You might have thought that anyone who wanted a vehicle would have bought one when the $4500 tax credit was available. However, Retail Sales figures for October were pushed 1.4% higher, largely on the surprising strength of vehicle sales during the month. Excluding auto and gasoline sales left a “core” retail sales rate of 0.3%, the same as September. Those “core” sales have been in the black for three months now, and are also starting to close in on levels no worse than a year ago. Erasing the deep declines seen in spending this year would certainly put a smile on a retailer’s face, especially with what is expected to be a difficult holiday season slated to kickoff with “Black Friday” next week.
Weekly unemployment claims continue to hang just above the 500,000 mark. During the week ending November 14, some 505,000 new applications for benefits were filed, the same number as the week prior. We’ll crack the 500,000 level before long, possibly next week; after that, seasonal distortions will start to make the number more unreliable and hard to evaluate.
One of the reasons the Federal Reserve can keep interest rates at exceptionally low levels is because inflation remains tame. While that’s likely to continue to be the case, commodity price inflation may work its way up the price chain, much as oil prices did last year. Presently, the headline indication of inflation seen in the October’s Producer Price Index rose by just 0.3%, and prices are still some 1.9% below last year at this time (although that’s the smallest differential of 2009). However, prices are firming upstream of the top line report at earlier stages of production.
Our Statistical Release features charts and graphs
|Current Adjustable Rate Mortgage (ARM) Indexes|
|ARM indexes, APOR rates, usury ceilings, & more — all available from ARMindexes.com.
Email and webservice delivery are available.
Sources: FRB, OTS, HSH Associates.
Still, pricing power among businesses remains weak. The Consumer Price Index also moved 0.3% higher for the month, but this simply continues a string of mild readings seen in 2009. “Headline CPI” is only 0.2% below last year at this time, and the last few months have made it clear that any widespread deflation concerns should be fading behind us.
Conversations about inflation are still couched in the future tense, and how strident they become will largely depend upon how and at what speed the Federal Reserve removes the considerable “policy accommodation” presently in place — to say nothing of its other varied support programs.
Speaking of the future, things may be somewhat brighter if the index of Leading Economic Indicators can be believed. The 0.3% lift in the LEI in October marks the seventh consecutive positive reading, but the decline from a 1% rate of gain in September suggests that somewhat more muted activity is likely to come in the next few months. The LEI is probably a better mirror for the October economic climate than binoculars into the future, but good news is always welcome.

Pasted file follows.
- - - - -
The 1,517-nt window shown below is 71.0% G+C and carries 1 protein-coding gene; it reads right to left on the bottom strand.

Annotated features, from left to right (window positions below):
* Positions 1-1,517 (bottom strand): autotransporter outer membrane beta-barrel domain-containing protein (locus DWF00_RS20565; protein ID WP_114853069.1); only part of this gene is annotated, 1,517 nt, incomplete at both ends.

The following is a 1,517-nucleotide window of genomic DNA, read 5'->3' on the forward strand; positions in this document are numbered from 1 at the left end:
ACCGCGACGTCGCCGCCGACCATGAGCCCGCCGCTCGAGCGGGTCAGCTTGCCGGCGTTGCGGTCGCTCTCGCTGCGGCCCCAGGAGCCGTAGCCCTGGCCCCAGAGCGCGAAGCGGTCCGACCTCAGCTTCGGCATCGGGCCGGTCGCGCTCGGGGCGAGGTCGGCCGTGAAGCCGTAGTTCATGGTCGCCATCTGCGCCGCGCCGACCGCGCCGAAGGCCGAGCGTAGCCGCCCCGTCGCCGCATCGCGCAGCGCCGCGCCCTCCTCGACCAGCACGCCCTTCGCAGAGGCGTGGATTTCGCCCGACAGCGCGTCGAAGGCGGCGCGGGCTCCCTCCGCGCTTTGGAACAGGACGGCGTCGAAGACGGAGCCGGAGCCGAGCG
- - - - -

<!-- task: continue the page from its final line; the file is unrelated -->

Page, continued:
A year ago next week, the Federal Reserve weighed into mortgage markets, initiating a (since expanded) program to purchase Conforming and FHA mortgage-backed securities. In the ensuing weeks, 30-year conforming mortgage rates dropped by almost a full percentage point, and have largely remained at low levels ever since (a late-Spring flare higher excepted). As we close in on the anniversary of the program, it could be argued that there has been no support program more meaningful for homebuyers and refinancers since the housing crisis began. The blasts of refinancing which have run though the market this year have helped families recast their balance sheets, and are probably more responsible for increases in consumer spending than any other government program, subsidy, tax credit or support.
A year later, and the housing mess is still with us. Seriously underwater borrowers who haven’t been able to refinance and who don’t want to walk away from their properties have a difficult road ahead of them, a topic we’ve explored in greater detail in our weekend blog post, Home Equity: Why 2015 is the New Zero.
Slower holiday demand for mortgage credit could see interest rates move a little lower in the days and weeks just ahead, but even slight additional dips may bring in enough business to lenders as to keep rates fairly steady. As we’ve noted in the past, there no reason to run a sale when the store’s already full of customers.
Next week’s a holiday-shortened one. Mortgage rates probably don’t do much of anything in the three-day period, and bond markets and HSH are closed on both Thursday and Friday.
Looking at the longer term? you’ll need to read our latest two-month forecast.
Want to comment on this Market Trends? Post it here — add your feedback, argue with us, or just tell us what you think.
Popularity: 2% [?]